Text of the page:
I wouldn't normally comment on something like this in The Ticker, but one line at the end caught my eye:
Pensioners battered a financial adviser with Zimmer frames before kidnapping and torturing him for losing £2million of their savings.
The kidnappers were eventually arrested and the "adviser" set free. A bit of vigilantism? Certainly. Something one can condone? Well, no. But something one can understand? Uh, given the amount of outright fraud involved in the so-called "investing business" over the last decade or so, and the utter refusal of the authorities to prosecute any of it, yeah.
When the putative "good guys" refuse to enforce the law eventually the people will have had enough, and they will "enforce" it on their own.
One of the reasons we have law enforcement, by the way, is that when "the people" decide to take matters into their own hands they tend to be rather uncivilized about it, as certainly was the case here.
But this is what caught my eye about the story:
Chief public prosecutor Volker Ziegler said: 'They were angry because they invested money in properties in Florida and he lost it all.
Aha. Germans "investing" in Florida eh?
See, back in 2001-04 I had a "friend" in the real estate business who tried to get me interested in flipping condos, most specifically in Panama City Beach Florida. He spun tales of German folks buying blocks of units, 10 at a time, with much being made of the fact that these deals were structured in an interesting format:
The premise here was that while the units were under construction (typically 2-3 years) you had only 10% of the actual purchase price on the table, and as such if you managed to flip them for 10% more than you bought at (after expenses) you could quickly double your money.
Leverage of 10:1, writ large.
The bad news was that extra 10% LOC from the bank, you see. That was an irrevocable commitment of course, which meant your "cash on the table" was 10% of the total but your maximum loss was at least 20%, and might be 100% if you failed to close and they came after you.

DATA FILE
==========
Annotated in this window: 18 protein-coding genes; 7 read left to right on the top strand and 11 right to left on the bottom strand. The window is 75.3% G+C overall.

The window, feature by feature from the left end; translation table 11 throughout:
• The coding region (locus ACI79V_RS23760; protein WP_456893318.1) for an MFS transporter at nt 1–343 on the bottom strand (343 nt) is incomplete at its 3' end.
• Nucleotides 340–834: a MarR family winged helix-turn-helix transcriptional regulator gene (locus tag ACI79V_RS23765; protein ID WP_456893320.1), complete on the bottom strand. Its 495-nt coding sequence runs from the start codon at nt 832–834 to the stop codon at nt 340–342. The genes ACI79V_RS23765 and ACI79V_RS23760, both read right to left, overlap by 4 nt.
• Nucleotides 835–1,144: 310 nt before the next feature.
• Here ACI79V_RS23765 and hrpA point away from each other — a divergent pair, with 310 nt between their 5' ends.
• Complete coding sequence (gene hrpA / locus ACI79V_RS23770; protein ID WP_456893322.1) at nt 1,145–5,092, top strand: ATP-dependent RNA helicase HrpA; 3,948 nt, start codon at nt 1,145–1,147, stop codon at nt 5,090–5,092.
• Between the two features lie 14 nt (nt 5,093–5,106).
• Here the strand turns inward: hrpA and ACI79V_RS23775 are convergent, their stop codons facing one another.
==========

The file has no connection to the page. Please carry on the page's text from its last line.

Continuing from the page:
The latter fact - that you were in fact exposed for twice your cash put up, and could be exposed for ten times the cash put up, was of course only evident if you read all the paperwork. The salesfolk conveniently omitted discussion of that "small" risk to your financial well-being.
Now there were "outs" on the failure to close - the most important being the inability to secure permanent financing. But nobody intended to actually take delivery of a block of 10 condos - the entire intent was to flip them before construction was complete.
Well, some of these "deals" failed spectacularly, with one of the development companies catching my eye a few months ago when CORUS foreclosed on the developer and one of the developments over in PCB. I got a tremendous chuckle out of it at the time, and thanked myself for being too intelligent to fall for what was an obvious bubble play and being left without a chair when the music stopped.
Had I bought into that mess I would have been ruined, losing double what I had originally put up!
Needless to say my "buddy" doesn't call very often anymore. He got screwed too by the way, as his "commissions" were earned but not paid until closing. No closing, no check. I suspect he lost a couple of million in supposedly-earned commissions he will never see. Just desserts for pushing bubblenomics, says I.
At the time I was being solicited I wondered what German was dumb enough to be buying up blocks of 10 units at a time.
I guess now I have my answer eh?
There will be no justice for most of those who got rooked by these slick-tongued salesfolk with their ridiculously-overhyped projections of "profits" to be made by flipping these things, especially now that reality has struck home and those so-called "profits" have turned into losses exceeding the cash originally put up.
Where We Are, Where We're Heading (2013) - The annual 2013 Ticker
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